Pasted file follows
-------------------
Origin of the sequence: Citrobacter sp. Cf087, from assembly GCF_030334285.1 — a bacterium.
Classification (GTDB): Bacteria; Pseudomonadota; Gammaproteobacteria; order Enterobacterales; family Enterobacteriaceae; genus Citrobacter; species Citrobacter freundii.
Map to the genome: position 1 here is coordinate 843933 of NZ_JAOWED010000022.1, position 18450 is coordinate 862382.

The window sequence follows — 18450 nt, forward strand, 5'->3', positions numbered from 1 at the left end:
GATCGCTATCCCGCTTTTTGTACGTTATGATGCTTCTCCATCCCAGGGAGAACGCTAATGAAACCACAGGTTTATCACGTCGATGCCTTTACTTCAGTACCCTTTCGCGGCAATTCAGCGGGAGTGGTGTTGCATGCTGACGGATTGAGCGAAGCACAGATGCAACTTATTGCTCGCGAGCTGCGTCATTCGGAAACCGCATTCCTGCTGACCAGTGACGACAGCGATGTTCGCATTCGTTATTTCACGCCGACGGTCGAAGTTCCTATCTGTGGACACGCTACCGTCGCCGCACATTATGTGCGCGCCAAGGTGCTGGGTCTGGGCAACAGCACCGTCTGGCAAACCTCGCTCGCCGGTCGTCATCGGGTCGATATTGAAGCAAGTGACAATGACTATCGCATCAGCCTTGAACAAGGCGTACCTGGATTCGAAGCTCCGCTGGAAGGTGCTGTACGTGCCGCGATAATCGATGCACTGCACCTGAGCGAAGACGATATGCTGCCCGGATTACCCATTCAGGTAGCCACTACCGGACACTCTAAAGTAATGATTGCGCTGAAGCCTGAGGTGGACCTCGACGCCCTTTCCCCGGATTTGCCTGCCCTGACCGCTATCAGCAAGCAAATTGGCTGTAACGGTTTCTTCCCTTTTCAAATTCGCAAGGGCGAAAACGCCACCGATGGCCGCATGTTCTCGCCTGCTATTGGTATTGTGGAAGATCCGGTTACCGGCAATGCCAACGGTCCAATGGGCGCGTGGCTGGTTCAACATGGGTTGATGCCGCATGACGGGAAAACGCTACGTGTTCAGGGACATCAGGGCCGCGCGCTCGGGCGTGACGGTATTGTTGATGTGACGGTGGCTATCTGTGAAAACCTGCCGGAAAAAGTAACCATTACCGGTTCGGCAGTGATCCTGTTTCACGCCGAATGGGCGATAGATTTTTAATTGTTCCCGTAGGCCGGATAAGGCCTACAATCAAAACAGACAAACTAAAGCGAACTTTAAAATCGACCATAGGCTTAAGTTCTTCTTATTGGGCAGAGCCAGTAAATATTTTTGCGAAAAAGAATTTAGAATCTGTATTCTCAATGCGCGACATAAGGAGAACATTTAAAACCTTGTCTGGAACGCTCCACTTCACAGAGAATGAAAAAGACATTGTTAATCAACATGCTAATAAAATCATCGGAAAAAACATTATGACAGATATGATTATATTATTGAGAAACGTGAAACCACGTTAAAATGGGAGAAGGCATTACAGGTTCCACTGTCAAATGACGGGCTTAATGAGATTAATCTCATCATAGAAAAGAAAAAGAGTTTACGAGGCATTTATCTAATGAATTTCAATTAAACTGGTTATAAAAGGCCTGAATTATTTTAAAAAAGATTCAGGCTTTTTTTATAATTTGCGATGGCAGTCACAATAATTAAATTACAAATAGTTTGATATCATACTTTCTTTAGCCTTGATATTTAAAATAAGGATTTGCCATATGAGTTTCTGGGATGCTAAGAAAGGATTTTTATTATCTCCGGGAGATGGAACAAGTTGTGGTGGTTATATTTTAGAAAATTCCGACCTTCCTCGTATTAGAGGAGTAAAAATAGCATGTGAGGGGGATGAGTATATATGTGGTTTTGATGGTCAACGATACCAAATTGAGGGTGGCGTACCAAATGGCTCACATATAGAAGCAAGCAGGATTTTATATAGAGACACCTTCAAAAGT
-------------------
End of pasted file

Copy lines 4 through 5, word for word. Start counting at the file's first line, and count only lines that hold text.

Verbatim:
The window sequence follows — 18450 nt, forward strand, 5'->3', positions numbered from 1 at the left end:
GATCGCTATCCCGCTTTTTGTACGTTATGATGCTTCTCCATCCCAGGGAGAACGCTAATGAAACCACAGGTTTATCACGTCGATGCCTTTACTTCAGTACCCTTTCGCGGCAATTCAGCGGGAGTGGTGTTGCATGCTGACGGATTGAGCGAAGCACAGATGCAACTTATTGCTCGCGAGCTGCGTCATTCGGAAACCGCATTCCTGCTGACCAGTGACGACAGCGATGTTCGCATTCGTTATTTCACGCCGACGGTCGAAGTTCCTATCTGTGGACACGCTACCGTCGCCGCACATTATGTGCGCGCCAAGGTGCTGGGTCTGGGCAACAGCACCGTCTGGCAAACCTCGCTCGCCGGTCGTCATCGGGTCGATATTGAAGCAAGTGACAATGACTATCGCATCAGCCTTGAACAAGGCGTACCTGGATTCGAAGCTCCGCTGGAAGGTGCTGTACGTGCCGCGATAATCGATGCACTGCACCTGAGCGAAGACGATATGCTGCCCGGATTACCCATTCAGGTAGCCACTACCGGACACTCTAAAGTAATGATTGCGCTGAAGCCTGAGGTGGACCTCGACGCCCTTTCCCCGGATTTGCCTGCCCTGACCGCTATCAGCAAGCAAATTGGCTGTAACGGTTTCTTCCCTTTTCAAATTCGCAAGGGCGAAAACGCCACCGATGGCCGCATGTTCTCGCCTGCTATTGGTATTGTGGAAGATCCGGTTACCGGCAATGCCAACGGTCCAATGGGCGCGTGGCTGGTTCAACATGGGTTGATGCCGCATGACGGGAAAACGCTACGTGTTCAGGGACATCAGGGCCGCGCGCTCGGGCGTGACGGTATTGTTGATGTGACGGTGGCTATCTGTGAAAACCTGCCGGAAAAAGTAACCATTACCGGTTCGGCAGTGATCCTGTTTCACGCCGAATGGGCGATAGATTTTTAATTGTTCCCGTAGGCCGGATAAGGCCTACAATCAAAACAGACAAACTAAAGCGAACTTTAAAATCGACCATAGGCTTAAGTTCTTCTTATTGGGCAGAGCCAGTAAATATTTTTGCGAAAAAGAATTTAGAATCTGTATTCTCAATGCGCGACATAAGGAGAACATTTAAAACCTTGTCTGGAACGCTCCACTTCACAGAGAATGAAAAAGACATTGTTAATCAACATGCTAATAAAATCATCGGAAAAAACATTATGACAGATATGATTATATTATTGAGAAACGTGAAACCACGTTAAAATGGGAGAAGGCATTACAGGTTCCACTGTCAAATGACGGGCTTAATGAGATTAATCTCATCATAGAAAAGAAAAAGAGTTTACGAGGCATTTATCTAATGAATTTCAATTAAACTGGTTATAAAAGGCCTGAATTATTTTAAAAAAGATTCAGGCTTTTTTTATAATTTGCGATGGCAGTCACAATAATTAAATTACAAATAGTTTGATATCATACTTTCTTTAGCCTTGATATTTAAAATAAGGATTTGCCATATGAGTTTCTGGGATGCTAAGAAAGGATTTTTATTATCTCCGGGAGATGGAACAAGTTGTGGTGGTTATATTTTAGAAAATTCCGACCTTCCTCGTATTAGAGGAGTAAAAATAGCATGTGAGGGGGATGAGTATATATGTGGTTTTGATGGTCAACGATACCAAATTGAGGGTGGCGTACCAAATGGCTCACATATAGAAGCAAGCAGGATTTTATATAGAGACACCTTCAAAAGT